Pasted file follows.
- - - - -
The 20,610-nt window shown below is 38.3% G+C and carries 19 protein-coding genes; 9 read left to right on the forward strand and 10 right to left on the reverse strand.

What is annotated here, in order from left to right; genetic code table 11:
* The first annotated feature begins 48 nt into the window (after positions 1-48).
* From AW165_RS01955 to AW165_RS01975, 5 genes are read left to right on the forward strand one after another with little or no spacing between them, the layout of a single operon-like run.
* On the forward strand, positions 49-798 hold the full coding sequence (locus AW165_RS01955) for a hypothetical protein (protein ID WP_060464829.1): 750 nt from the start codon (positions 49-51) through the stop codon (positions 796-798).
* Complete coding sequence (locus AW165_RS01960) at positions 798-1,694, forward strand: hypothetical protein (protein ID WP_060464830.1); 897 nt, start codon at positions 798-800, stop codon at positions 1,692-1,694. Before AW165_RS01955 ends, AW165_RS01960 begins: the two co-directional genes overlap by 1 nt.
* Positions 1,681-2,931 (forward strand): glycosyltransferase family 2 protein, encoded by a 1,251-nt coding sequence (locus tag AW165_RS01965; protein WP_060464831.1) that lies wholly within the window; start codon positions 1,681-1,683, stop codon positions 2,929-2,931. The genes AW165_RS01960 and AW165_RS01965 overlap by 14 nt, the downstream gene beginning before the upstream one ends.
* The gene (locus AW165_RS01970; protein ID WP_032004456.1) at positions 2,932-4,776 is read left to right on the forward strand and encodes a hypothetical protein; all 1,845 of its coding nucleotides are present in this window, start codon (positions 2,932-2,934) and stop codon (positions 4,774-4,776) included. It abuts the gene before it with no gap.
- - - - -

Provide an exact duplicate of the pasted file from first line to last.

The 20,610-nt window shown below is 38.3% G+C and carries 19 protein-coding genes; 9 read left to right on the forward strand and 10 right to left on the reverse strand.

What is annotated here, in order from left to right; genetic code table 11:
* The first annotated feature begins 48 nt into the window (after positions 1-48).
* From AW165_RS01955 to AW165_RS01975, 5 genes are read left to right on the forward strand one after another with little or no spacing between them, the layout of a single operon-like run.
* On the forward strand, positions 49-798 hold the full coding sequence (locus AW165_RS01955) for a hypothetical protein (protein ID WP_060464829.1): 750 nt from the start codon (positions 49-51) through the stop codon (positions 796-798).
* Complete coding sequence (locus AW165_RS01960) at positions 798-1,694, forward strand: hypothetical protein (protein ID WP_060464830.1); 897 nt, start codon at positions 798-800, stop codon at positions 1,692-1,694. Before AW165_RS01955 ends, AW165_RS01960 begins: the two co-directional genes overlap by 1 nt.
* Positions 1,681-2,931 (forward strand): glycosyltransferase family 2 protein, encoded by a 1,251-nt coding sequence (locus tag AW165_RS01965; protein WP_060464831.1) that lies wholly within the window; start codon positions 1,681-1,683, stop codon positions 2,929-2,931. The genes AW165_RS01960 and AW165_RS01965 overlap by 14 nt, the downstream gene beginning before the upstream one ends.
* The gene (locus AW165_RS01970; protein ID WP_032004456.1) at positions 2,932-4,776 is read left to right on the forward strand and encodes a hypothetical protein; all 1,845 of its coding nucleotides are present in this window, start codon (positions 2,932-2,934) and stop codon (positions 4,774-4,776) included. It abuts the gene before it with no gap.